This is a great case study done on the positive impact of using Mycorrhizal Inoculation as a tool to fight drought conditions in corn production. This is also very applicable for use on commercial construction grass projects as well. Seed that has been inoculated with Mycorrhizal Fungi is able to better draw from existing soil nutrients and moisture.
The Effects of Mycorrhizal Inoculation on the Drought Stress Tolerance of Corn
Nathan Hankes and Bill Anderson, Ph. D.
Mycorrhizal fungi alter plant-water relations in several ways, but the potential role of the fungal hyphae as regulators of plant water uptake remains a controversial issue. Many mycorrhizal inoculants have been introduced into the market that claim the ability to improve water uptake, thereby reducing drought stress. Since irrigation water is becoming increasingly scarce and global climate changes are creating weather pattern fluctuations, these products are receiving considerable attention; however, the effect of soil type, specific crop, and weather patterns on the ability of the mycorrhizae to affect plant-water relations is largely unknown.
- Determine the soil water content percentage at the time of plant death for both mycorrhizal inoculated and un-inoculated corn plants.
- Determine whether mycorrhizal inoculation is a viable agronomic tool for growers.
Conventional corn was planted into 2-gallon pots and grown in a greenhouse setting. Two treatments were replicated ten times. The pots were filled with a 1:1 mix of pasteurized field soil and a peat moss/composted bark mix. One trial had two grams of MycoApply® Micronized Endo Powder incorporated in the soil at the time of seeding. The experimental design was completely randomized.
The plants were allowed to grow in a regulated climate of 21°C during the day and 18°C at night, with a sustained relative humidity of 60 percent. All plants were watered regularly for five weeks. On the 36th day a drought was initiated.
The plants were allowed to wilt and die. When the sixth foliar leaf wilted below a 45° angle in relation to the stalk or the stalk lodged, the plant was considered dead, and an approximately 300 g soil sample was collected. Soil was collected 5 cm below the soil surface near the root mass using a small spade.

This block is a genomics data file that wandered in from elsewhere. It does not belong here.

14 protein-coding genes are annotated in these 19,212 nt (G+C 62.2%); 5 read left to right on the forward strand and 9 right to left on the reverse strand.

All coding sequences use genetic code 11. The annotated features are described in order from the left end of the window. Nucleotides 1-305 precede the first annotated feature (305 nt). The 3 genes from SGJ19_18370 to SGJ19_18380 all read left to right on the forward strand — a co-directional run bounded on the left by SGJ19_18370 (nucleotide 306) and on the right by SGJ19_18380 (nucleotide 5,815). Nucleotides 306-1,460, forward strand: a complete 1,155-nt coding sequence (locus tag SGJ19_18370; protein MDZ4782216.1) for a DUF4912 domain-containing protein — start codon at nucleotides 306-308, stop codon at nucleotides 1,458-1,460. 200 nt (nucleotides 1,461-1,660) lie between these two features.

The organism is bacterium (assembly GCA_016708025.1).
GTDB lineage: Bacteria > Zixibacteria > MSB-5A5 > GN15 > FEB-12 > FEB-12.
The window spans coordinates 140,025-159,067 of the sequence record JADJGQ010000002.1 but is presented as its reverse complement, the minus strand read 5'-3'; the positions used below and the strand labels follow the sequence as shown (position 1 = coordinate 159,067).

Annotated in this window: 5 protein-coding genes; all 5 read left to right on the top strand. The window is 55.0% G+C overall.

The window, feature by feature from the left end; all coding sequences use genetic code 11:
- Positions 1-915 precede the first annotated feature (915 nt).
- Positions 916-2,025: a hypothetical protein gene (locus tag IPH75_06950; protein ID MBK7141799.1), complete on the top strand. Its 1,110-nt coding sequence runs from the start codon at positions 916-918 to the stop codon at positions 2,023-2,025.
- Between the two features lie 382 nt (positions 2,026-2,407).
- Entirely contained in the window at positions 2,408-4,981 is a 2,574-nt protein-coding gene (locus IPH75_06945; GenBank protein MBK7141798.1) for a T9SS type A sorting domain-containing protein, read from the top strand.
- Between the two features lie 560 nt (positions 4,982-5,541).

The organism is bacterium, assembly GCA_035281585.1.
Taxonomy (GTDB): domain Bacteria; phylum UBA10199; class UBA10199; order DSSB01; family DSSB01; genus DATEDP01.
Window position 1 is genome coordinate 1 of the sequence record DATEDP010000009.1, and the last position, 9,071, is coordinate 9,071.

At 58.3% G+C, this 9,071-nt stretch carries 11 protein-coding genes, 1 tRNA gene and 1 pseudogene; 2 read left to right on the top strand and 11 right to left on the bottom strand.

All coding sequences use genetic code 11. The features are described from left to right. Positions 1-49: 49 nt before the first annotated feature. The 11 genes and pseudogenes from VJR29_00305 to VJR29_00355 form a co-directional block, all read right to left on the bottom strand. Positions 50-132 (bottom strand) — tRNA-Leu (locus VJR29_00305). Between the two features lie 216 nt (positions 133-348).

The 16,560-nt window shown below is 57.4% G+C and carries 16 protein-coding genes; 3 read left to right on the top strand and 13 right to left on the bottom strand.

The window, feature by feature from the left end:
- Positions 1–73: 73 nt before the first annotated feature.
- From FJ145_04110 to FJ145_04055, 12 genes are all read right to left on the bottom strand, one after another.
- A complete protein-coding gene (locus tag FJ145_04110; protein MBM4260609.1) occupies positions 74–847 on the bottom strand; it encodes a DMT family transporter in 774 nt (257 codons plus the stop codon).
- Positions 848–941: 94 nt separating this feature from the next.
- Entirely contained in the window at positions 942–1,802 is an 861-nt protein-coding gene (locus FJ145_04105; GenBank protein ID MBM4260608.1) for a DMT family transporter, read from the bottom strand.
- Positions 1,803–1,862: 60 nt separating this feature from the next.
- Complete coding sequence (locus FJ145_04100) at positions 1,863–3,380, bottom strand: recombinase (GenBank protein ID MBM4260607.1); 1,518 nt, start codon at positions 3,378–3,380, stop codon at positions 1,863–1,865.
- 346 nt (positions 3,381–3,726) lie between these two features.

The soil sample was added to a beaker, weighed, and placed in an oven at 105°C until its mass stabilized. The moisture content (MC) of the soil as a percentage was calculated using the following equation:
A – Mass of beaker
B – Weight of moist soil and beaker
C – Weight of dried soil and beaker
A slight average MC difference appeared between inoculated and un-inoculated plants at the time of death. On average, inoculated corn plants died with 0.526% less water in the soil, but after running one-way ANOVA data analyses, it was determined that there was no statistical difference between treatments. Inoculated plants did, however, survive 5.6 days, or 28%, longer during a drought than un-inoculated plants, on average, at the 95% level of significance.
While there was no statistical difference in soil moisture content percentages between treatments, there was a statistical difference between treatments in number of days a plant survived a drought. The research suggests that utilizing a mycorrhizal inoculant as a means of improving drought stress tolerance in corn plants may be a viable agronomic tool.
There are two methods that could be applied to this particular study to enhance the results: first, the soil could be taken from much deeper in the soil profile to get a more realistic representation of the moisture content. Secondly, the roots could be dyed and the mycorrhizal hyphae counted in order to ensure the effectiveness of the inoculation.
There is plenty of research that could be conducted to improve the current understanding of mycorrhizal inoculation’s ability to improve drought stress tolerance. It would be interesting to learn if soil type and soil fertility affect the effectiveness of mycorrhizal inoculation in improving drought stress tolerance.
This article first appeared in the November 2012 edition of Millborn’s monthly
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